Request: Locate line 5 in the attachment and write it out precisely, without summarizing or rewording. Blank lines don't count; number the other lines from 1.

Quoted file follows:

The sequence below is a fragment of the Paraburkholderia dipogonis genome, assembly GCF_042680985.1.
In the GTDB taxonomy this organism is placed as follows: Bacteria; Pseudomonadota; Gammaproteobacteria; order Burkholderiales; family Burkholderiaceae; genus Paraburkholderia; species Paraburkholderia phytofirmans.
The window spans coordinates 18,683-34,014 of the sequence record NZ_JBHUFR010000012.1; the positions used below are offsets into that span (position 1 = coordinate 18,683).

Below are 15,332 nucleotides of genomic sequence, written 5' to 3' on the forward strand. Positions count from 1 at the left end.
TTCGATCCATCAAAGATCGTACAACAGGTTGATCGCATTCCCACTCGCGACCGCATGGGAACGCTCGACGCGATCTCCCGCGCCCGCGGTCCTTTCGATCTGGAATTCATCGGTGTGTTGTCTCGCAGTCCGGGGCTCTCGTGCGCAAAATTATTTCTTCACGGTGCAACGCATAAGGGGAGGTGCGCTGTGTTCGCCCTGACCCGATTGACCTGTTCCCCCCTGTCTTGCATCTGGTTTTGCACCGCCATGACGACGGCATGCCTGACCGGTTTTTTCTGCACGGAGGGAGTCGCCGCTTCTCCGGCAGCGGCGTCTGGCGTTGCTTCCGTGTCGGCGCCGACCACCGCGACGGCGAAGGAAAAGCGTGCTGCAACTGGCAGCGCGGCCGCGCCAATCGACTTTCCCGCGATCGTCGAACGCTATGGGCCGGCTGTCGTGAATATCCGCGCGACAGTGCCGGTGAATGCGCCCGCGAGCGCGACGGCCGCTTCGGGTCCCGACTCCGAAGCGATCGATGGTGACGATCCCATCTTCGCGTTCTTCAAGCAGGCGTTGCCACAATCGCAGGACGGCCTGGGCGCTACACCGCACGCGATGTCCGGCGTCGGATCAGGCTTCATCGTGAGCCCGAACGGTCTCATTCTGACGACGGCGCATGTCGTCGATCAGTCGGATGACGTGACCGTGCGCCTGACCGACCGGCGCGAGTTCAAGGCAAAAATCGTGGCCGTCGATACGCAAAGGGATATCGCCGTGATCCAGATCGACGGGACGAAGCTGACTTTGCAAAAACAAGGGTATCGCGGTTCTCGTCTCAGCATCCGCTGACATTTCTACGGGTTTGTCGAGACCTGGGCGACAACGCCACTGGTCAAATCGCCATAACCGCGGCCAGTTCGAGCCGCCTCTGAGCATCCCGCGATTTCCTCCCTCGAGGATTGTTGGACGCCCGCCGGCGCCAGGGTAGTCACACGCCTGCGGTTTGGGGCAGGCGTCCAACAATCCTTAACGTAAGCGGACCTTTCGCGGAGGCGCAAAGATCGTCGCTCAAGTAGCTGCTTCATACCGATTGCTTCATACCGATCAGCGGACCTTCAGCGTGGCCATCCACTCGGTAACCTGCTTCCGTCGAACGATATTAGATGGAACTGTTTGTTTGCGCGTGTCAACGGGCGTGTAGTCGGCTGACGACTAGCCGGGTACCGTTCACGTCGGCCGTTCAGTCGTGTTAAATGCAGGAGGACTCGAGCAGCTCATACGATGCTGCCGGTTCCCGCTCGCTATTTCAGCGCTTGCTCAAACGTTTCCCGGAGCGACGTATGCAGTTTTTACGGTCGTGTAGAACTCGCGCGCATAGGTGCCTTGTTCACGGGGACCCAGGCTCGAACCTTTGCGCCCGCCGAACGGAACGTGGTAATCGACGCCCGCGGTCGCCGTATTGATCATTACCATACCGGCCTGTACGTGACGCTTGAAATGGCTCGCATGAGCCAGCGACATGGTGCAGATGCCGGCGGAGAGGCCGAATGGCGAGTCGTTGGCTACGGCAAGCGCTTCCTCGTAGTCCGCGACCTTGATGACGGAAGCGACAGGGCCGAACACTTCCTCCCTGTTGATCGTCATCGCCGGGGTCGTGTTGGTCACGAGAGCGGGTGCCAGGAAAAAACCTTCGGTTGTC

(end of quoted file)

TTCGATCCATCAAAGATCGTACAACAGGTTGATCGCATTCCCACTCGCGACCGCATGGGAACGCTCGACGCGATCTCCCGCGCCCGCGGTCCTTTCGATCTGGAATTCATCGGTGTGTTGTCTCGCAGTCCGGGGCTCTCGTGCGCAAAATTATTTCTTCACGGTGCAACGCATAAGGGGAGGTGCGCTGTGTTCGCCCTGACCCGATTGACCTGTTCCCCCCTGTCTTGCATCTGGTTTTGCACCGCCATGACGACGGCATGCCTGACCGGTTTTTTCTGCACGGAGGGAGTCGCCGCTTCTCCGGCAGCGGCGTCTGGCGTTGCTTCCGTGTCGGCGCCGACCACCGCGACGGCGAAGGAAAAGCGTGCTGCAACTGGCAGCGCGGCCGCGCCAATCGACTTTCCCGCGATCGTCGAACGCTATGGGCCGGCTGTCGTGAATATCCGCGCGACAGTGCCGGTGAATGCGCCCGCGAGCGCGACGGCCGCTTCGGGTCCCGACTCCGAAGCGATCGATGGTGACGATCCCATCTTCGCGTTCTTCAAGCAGGCGTTGCCACAATCGCAGGACGGCCTGGGCGCTACACCGCACGCGATGTCCGGCGTCGGATCAGGCTTCATCGTGAGCCCGAACGGTCTCATTCTGACGACGGCGCATGTCGTCGATCAGTCGGATGACGTGACCGTGCGCCTGACCGACCGGCGCGAGTTCAAGGCAAAAATCGTGGCCGTCGATACGCAAAGGGATATCGCCGTGATCCAGATCGACGGGACGAAGCTGACTTTGCAAAAACAAGGGTATCGCGGTTCTCGTCTCAGCATCCGCTGACATTTCTACGGGTTTGTCGAGACCTGGGCGACAACGCCACTGGTCAAATCGCCATAACCGCGGCCAGTTCGAGCCGCCTCTGAGCATCCCGCGATTTCCTCCCTCGAGGATTGTTGGACGCCCGCCGGCGCCAGGGTAGTCACACGCCTGCGGTTTGGGGCAGGCGTCCAACAATCCTTAACGTAAGCGGACCTTTCGCGGAGGCGCAAAGATCGTCGCTCAAGTAGCTGCTTCATACCGATTGCTTCATACCGATCAGCGGACCTTCAGCGTGGCCATCCACTCGGTAACCTGCTTCCGTCGAACGATATTAGATGGAACTGTTTGTTTGCGCGTGTCAACGGGCGTGTAGTCGGCTGACGACTAGCCGGGTACCGTTCACGTCGGCCGTTCAGTCGTGTTAAATGCAGGAGGACTCGAGCAGCTCATACGATGCTGCCGGTTCCCGCTCGCTATTTCAGCGCTTGCTCAAACGTTTCCCGGAGCGACGTATGCAGTTTTTACGGTCGTGTAGAACTCGCGCGCATAGGTGCCTTGTTCACGGGGACCCAGGCTCGAACCTTTGCGCCCGCCGAACGGAACGTGGTAATCGACGCCCGCGGTCGCCGTATTGATCATTACCATACCGGCCTGTACGTGACGCTTGAAATGGCTCGCATGAGCCAGCGACATGGTGCAGATGCCGGCGGAGAGGCCGAATGGCGAGTCGTTGGCTACGGCAAGCGCTTCCTCGTAGTCCGCGACCTTGATGACGGAAGCGACAGGGCCGAACACTTCCTCCCTGTTGATCGTCATCGCCGGGGTCGTGTTGGTCACGAGAGCGGGTGCCAGGAAAAAACCTTCGGTTGTC